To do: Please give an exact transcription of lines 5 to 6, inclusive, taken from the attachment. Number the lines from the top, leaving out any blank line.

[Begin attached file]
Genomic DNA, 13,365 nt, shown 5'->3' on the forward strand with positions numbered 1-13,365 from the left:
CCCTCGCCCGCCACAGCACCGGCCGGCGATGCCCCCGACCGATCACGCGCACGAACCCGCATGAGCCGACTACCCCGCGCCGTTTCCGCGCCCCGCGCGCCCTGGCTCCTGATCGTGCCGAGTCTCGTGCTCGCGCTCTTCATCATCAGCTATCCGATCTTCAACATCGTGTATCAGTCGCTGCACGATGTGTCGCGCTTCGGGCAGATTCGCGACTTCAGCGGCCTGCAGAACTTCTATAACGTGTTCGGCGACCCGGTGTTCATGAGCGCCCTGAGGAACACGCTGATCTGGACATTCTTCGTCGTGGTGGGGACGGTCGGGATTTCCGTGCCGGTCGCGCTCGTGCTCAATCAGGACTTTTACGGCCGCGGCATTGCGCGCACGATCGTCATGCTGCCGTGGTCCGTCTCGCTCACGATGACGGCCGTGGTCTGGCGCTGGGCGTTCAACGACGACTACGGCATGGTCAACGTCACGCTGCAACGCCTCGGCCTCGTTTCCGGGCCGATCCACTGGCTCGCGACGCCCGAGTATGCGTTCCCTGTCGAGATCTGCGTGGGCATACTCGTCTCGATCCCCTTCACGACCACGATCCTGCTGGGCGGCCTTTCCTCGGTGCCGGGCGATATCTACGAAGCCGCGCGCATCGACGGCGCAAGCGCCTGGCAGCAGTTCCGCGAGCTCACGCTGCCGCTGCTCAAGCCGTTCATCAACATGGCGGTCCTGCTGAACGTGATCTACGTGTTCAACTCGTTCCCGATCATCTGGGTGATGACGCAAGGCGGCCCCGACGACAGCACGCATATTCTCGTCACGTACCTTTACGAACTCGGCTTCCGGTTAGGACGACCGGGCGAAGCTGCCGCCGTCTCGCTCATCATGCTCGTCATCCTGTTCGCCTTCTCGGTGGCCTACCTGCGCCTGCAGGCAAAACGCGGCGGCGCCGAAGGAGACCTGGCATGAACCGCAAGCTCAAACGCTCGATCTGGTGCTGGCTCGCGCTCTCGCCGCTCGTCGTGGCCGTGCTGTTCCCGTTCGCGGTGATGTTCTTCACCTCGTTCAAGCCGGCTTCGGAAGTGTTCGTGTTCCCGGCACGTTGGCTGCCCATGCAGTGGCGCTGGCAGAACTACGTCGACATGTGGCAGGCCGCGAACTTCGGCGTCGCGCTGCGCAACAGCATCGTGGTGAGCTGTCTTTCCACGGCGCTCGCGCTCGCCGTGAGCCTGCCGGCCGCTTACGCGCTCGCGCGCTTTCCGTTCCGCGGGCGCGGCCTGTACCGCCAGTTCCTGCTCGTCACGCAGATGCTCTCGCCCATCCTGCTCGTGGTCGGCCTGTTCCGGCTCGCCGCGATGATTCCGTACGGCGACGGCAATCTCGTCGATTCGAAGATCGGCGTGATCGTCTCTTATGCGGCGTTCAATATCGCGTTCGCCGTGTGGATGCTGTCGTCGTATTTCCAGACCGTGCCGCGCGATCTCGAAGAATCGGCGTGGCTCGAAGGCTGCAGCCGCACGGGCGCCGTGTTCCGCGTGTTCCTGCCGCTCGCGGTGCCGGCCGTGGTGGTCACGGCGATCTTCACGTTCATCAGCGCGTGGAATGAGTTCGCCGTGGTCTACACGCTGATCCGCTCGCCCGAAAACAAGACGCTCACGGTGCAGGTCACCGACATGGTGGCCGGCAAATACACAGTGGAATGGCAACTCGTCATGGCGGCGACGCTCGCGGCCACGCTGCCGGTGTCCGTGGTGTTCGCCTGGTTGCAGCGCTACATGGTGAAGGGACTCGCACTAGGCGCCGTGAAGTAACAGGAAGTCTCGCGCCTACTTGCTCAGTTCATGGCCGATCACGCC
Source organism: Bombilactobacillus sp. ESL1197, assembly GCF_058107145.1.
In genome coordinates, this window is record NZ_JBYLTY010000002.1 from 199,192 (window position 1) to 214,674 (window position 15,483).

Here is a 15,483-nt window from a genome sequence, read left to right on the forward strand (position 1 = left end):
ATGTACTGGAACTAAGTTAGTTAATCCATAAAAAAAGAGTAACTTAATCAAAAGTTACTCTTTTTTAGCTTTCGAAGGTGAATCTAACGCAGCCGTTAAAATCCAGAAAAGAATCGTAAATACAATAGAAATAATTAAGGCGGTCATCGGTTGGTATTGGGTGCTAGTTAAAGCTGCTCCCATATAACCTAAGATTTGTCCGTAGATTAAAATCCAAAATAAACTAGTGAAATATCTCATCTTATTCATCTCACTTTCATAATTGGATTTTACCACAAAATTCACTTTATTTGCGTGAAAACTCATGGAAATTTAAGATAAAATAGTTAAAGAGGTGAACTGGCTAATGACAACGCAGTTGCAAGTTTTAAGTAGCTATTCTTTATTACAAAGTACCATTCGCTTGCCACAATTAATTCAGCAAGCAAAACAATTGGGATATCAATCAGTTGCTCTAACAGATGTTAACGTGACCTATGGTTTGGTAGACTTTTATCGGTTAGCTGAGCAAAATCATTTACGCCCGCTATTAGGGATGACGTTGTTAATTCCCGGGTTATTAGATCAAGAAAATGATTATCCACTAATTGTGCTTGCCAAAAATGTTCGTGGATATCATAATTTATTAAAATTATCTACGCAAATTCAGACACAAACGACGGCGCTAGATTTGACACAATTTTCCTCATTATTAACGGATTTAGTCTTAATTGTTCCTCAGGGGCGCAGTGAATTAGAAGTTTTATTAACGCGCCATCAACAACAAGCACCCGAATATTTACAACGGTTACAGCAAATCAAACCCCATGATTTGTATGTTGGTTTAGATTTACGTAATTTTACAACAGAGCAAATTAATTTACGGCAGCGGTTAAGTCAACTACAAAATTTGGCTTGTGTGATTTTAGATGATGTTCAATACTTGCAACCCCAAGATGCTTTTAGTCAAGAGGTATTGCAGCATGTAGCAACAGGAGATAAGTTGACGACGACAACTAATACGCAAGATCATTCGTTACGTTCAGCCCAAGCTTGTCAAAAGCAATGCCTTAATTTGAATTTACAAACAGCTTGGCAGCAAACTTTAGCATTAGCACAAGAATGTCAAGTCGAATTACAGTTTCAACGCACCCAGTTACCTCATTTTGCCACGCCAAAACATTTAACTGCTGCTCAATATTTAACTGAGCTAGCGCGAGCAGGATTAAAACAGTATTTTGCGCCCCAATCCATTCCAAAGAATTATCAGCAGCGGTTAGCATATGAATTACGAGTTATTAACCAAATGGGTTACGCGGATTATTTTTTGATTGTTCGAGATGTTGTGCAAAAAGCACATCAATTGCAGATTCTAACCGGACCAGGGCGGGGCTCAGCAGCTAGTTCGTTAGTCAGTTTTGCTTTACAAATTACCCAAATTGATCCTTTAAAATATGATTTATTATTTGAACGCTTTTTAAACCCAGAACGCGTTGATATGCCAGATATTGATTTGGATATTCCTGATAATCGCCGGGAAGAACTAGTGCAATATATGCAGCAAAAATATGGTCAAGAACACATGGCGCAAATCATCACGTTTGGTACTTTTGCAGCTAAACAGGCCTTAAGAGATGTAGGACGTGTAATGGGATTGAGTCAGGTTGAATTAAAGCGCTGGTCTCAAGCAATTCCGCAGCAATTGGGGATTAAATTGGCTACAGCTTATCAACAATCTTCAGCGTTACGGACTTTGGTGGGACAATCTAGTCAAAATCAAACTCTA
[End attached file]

Here is a 15,483-nt window from a genome sequence, read left to right on the forward strand (position 1 = left end):
ATGTACTGGAACTAAGTTAGTTAATCCATAAAAAAAGAGTAACTTAATCAAAAGTTACTCTTTTTTAGCTTTCGAAGGTGAATCTAACGCAGCCGTTAAAATCCAGAAAAGAATCGTAAATACAATAGAAATAATTAAGGCGGTCATCGGTTGGTATTGGGTGCTAGTTAAAGCTGCTCCCATATAACCTAAGATTTGTCCGTAGATTAAAATCCAAAATAAACTAGTGAAATATCTCATCTTATTCATCTCACTTTCATAATTGGATTTTACCACAAAATTCACTTTATTTGCGTGAAAACTCATGGAAATTTAAGATAAAATAGTTAAAGAGGTGAACTGGCTAATGACAACGCAGTTGCAAGTTTTAAGTAGCTATTCTTTATTACAAAGTACCATTCGCTTGCCACAATTAATTCAGCAAGCAAAACAATTGGGATATCAATCAGTTGCTCTAACAGATGTTAACGTGACCTATGGTTTGGTAGACTTTTATCGGTTAGCTGAGCAAAATCATTTACGCCCGCTATTAGGGATGACGTTGTTAATTCCCGGGTTATTAGATCAAGAAAATGATTATCCACTAATTGTGCTTGCCAAAAATGTTCGTGGATATCATAATTTATTAAAATTATCTACGCAAATTCAGACACAAACGACGGCGCTAGATTTGACACAATTTTCCTCATTATTAACGGATTTAGTCTTAATTGTTCCTCAGGGGCGCAGTGAATTAGAAGTTTTATTAACGCGCCATCAACAACAAGCACCCGAATATTTACAACGGTTACAGCAAATCAAACCCCATGATTTGTATGTTGGTTTAGATTTACGTAATTTTACAACAGAGCAAATTAATTTACGGCAGCGGTTAAGTCAACTACAAAATTTGGCTTGTGTGATTTTAGATGATGTTCAATACTTGCAACCCCAAGATGCTTTTAGTCAAGAGGTATTGCAGCATGTAGCAACAGGAGATAAGTTGACGACGACAACTAATACGCAAGATCATTCGTTACGTTCAGCCCAAGCTTGTCAAAAGCAATGCCTTAATTTGAATTTACAAACAGCTTGGCAGCAAACTTTAGCATTAGCACAAGAATGTCAAGTCGAATTACAGTTTCAACGCACCCAGTTACCTCATTTTGCCACGCCAAAACATTTAACTGCTGCTCAATATTTAACTGAGCTAGCGCGAGCAGGATTAAAACAGTATTTTGCGCCCCAATCCATTCCAAAGAATTATCAGCAGCGGTTAGCATATGAATTACGAGTTATTAACCAAATGGGTTACGCGGATTATTTTTTGATTGTTCGAGATGTTGTGCAAAAAGCACATCAATTGCAGATTCTAACCGGACCAGGGCGGGGCTCAGCAGCTAGTTCGTTAGTCAGTTTTGCTTTACAAATTACCCAAATTGATCCTTTAAAATATGATTTATTATTTGAACGCTTTTTAAACCCAGAACGCGTTGATATGCCAGATATTGATTTGGATATTCCTGATAATCGCCGGGAAGAACTAGTGCAATATATGCAGCAAAAATATGGTCAAGAACACATGGCGCAAATCATCACGTTTGGTACTTTTGCAGCTAAACAGGCCTTAAGAGATGTAGGACGTGTAATGGGATTGAGTCAGGTTGAATTAAAGCGCTGGTCTCAAGCAATTCCGCAGCAATTGGGGATTAAATTGGCTACAGCTTATCAACAATCTTCAGCGTTACGGACTTTGGTGGGACAATCTAGTCAAAATCAAACTCTA